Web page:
Bamidbar (Numbers) 33:8 - Apparently the Etham Desert compassed both sides of the northern Red Sea.[62]

 

Pi Hahiroth - פִּי הַחִירֹת camp #3

 

Bamidbar (Numbers) 33:7 They left “From them, or Their plowshare” - Contemplation (Etham), turned back to the Mouth of Freedom[63] - RedemptionFreedom Valley[64] (Pi Hahiroth camp #3),[65] to the east of the Lord of the North[66] (Baal Zephon) or Hidden (covered) Lord, and camped near the Tower[67] (Migdol).

 

1. The Jewish people escaped from a place the Torah refers to as “Pi Cheirot” [Shemot (Exodus) 14:2], the Mouth of (or valley of) Freedom. And to where did we escape after the spectacular annihilation of the most powerful army in the world? The “midbar” (desert) which, with a slight vowel change spells the word, “medabehr,” which means, “speaking.”

 

Targum Pseudo Jonathan for B’midbar (Numbers) 33:7 They removed from Etham, and returned unto Pumey Hiratha, which lie in front of the idol of Zephon, and encamped before Migdol. [JERUSALEM. And removing from Etham. they returned to the caravansaries of Hiratha, which are in front of the idols.]

 

Targum Pseudo Jonathan for Shemot (Exodus) 14:2. Speak to the sons of Israel, that they return back, and encamp before the Mouths of Hiratha, as they lie, created after the manner (likeness) of the children of men, male and female, and their eyes open to them: it is the place of Tanes, which is between Migdol and the sea, before the idol Zephon (Typhon), that is left of all the idols of Mizraim. For the Mizraee will say, More excellent is Baal Zephon than all idols, because it is left, and not smitten; and therefore will they come to worship it, and will find that you are encamped near unto it, on the border of the sea.

[JERUSALEM. And they will return and encamp before the caravansaries of Hiratha, between Migdol and the sea, before the idol of Zephon, you will encamp over against it.]

 

The Torah provides us some insights as to what transpired at this location.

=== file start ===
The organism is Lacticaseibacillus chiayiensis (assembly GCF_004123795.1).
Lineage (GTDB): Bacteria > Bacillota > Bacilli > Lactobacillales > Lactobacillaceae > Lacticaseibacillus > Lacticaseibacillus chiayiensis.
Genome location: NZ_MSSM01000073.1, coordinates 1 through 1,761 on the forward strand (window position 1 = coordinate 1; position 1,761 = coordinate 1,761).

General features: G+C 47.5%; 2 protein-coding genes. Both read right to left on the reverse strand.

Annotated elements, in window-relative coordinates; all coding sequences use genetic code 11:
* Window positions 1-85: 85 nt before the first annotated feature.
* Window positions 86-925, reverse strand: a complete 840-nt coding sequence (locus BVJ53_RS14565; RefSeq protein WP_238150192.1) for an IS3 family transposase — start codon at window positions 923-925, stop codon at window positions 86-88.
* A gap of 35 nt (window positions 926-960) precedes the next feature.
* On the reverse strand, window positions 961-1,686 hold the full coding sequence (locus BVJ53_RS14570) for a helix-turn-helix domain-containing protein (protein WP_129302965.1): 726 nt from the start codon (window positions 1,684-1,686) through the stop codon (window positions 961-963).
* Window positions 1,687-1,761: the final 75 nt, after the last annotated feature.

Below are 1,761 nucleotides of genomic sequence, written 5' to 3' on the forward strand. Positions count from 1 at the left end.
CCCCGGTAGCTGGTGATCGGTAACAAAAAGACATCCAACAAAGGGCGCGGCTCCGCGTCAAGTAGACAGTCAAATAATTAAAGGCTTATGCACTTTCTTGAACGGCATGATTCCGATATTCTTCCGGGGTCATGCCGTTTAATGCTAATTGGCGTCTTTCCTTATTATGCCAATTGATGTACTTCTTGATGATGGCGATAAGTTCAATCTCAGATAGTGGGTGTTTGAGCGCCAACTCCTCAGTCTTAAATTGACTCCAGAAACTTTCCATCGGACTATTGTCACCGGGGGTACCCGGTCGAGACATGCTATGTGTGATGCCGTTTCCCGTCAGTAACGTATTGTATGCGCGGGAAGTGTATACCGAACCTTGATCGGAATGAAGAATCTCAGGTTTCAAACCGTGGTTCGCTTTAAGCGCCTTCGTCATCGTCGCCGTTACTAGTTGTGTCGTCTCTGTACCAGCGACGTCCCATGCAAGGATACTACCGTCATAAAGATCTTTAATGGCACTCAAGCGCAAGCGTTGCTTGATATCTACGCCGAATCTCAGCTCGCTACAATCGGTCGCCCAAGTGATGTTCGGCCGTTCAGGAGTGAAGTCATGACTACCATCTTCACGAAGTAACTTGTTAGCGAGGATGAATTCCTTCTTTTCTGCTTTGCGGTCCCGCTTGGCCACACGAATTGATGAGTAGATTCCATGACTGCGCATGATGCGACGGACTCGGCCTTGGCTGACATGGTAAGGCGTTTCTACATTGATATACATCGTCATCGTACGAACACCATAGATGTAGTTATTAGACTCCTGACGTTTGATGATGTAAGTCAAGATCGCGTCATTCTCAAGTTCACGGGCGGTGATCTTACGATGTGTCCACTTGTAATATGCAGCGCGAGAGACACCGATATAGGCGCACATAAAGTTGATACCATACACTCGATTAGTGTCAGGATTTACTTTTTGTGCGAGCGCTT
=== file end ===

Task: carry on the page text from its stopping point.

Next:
Shemot (Exodus) 14:1-31 And HaShem spake unto Moses, saying, 2  Speak unto the children of Israel, that they turn and encamp before Pihahiroth, between Migdol and the sea, over against Baalzephon: before it shall ye encamp by the sea. 3  For Pharaoh will say of the children of Israel, They are entangled in the land, the wilderness hath shut them in. 4  And I will harden Pharaoh’s heart, that he shall follow after them; and I will be honoured upon Pharaoh, and upon all his host; that the Egyptians may know that I am HaShem. And they did so. 5  And it was told the king of Egypt[68] that the people fled: and the heart of Pharaoh and of his servants was turned against the people, and they said, Why have we done this, that we have let Israel go from serving us? 6  And he made ready his chariot, and took his people with him: 7  And he took six hundred chosen chariots, and all the chariots of Egypt, and captains over every one of them. 8  And HaShem hardened the heart of Pharaoh king of Egypt, and he pursued after the children of Israel: and the children of Israel went out with an high hand. 9  But the Egyptians pursued after them, all the horses and chariots of Pharaoh, and his horsemen, and his army, and overtook them encamping by the sea, beside Pihahiroth, before Baalzephon. 10 And when Pharaoh drew nigh, the children of Israel lifted up their eyes, and, behold, the Egyptians marched after them; and they were sore afraid: and the children of Israel cried out unto HaShem. 11  And they said unto Moses, Because there were no graves in Egypt, hast thou taken us away to die in the wilderness? wherefore hast thou dealt thus with us, to carry us forth out of Egypt? 12  Is not this the word that we did tell thee in Egypt, saying, Let us alone, that we may serve the Egyptians? For it had been better for us to serve the Egyptians, than that we should die in the wilderness. 13  And Moses said unto the people, Fear ye not, stand still, and see the salvation of HaShem, which he will shew to you to day: for the Egyptians whom ye have seen to day, ye shall see them again no more for ever. 14  HaShem shall fight for you, and ye shall hold your peace. 15 And HaShem said unto Moses, Wherefore criest thou unto me? speak unto the children of Israel, that they go forward: 16  But lift thou up thy rod, and stretch out thine hand over the sea, and divide it: and the children of Israel shall go on dry ground through the midst of the sea. 17  And I, behold, I will harden the hearts of the Egyptians, and they shall follow them: and I will get me honour upon Pharaoh, and upon all his host, upon his chariots, and upon his horsemen. 18  And the Egyptians shall know that I am HaShem, when I have gotten me honour upon Pharaoh, upon his chariots, and upon his horsemen. 19  And the angel of God, which went before the camp of Israel, removed and went behind them; and the pillar of the cloud went from before their face, and stood behind them: 20  And it came between the camp of the Egyptians and the camp of Israel; and it was a cloud and darkness to them, but it gave light by night to these: so that the one came not near the other all the night. 21 And Moses stretched out his hand over the sea; and HaShem caused the sea to go back by a strong east wind all that night, and made the sea dry land, and the waters were divided. 22  And the children of Israel went into the midst of the sea upon the dry ground: and the waters were a wall unto them on their right hand, and on their left. 23  And the Egyptians pursued, and went in after them to the midst of the sea, even all Pharaoh’s horses, his chariots, and his horsemen. 24  And it came to pass, that in the morning watch HaShem looked unto the host of the Egyptians through the pillar of fire and of the cloud, and troubled the host of the Egyptians, 25  And took off their chariot wheels, that they drave them heavily: so that the Egyptians said, Let us flee from the face of Israel; for HaShem fighteth for them against the Egyptians. 26  And HaShem said unto Moses, Stretch out thine hand over the sea, that the waters may come again upon the Egyptians, upon their chariots, and upon their horsemen. 27  And Moses stretched forth his hand over the sea, and the sea returned to his strength when the morning appeared; and the Egyptians fled against it; and HaShem overthrew the Egyptians in the midst of the sea. 28  And the waters returned, and covered the chariots, and the horsemen, and all the host of Pharaoh that came into the sea after them; there remained not so much as one of them. 29  But the children of Israel walked upon dry land in the midst of the sea; and the waters were a wall unto them on their right hand, and on their left. 30  Thus HaShem saved Israel that day out of the hand of the Egyptians; and Israel saw the Egyptians dead upon the sea shore. 31  And Israel saw that great work which HaShem did upon the Egyptians: and the people feared HaShem, and believed HaShem, and his servant Moses.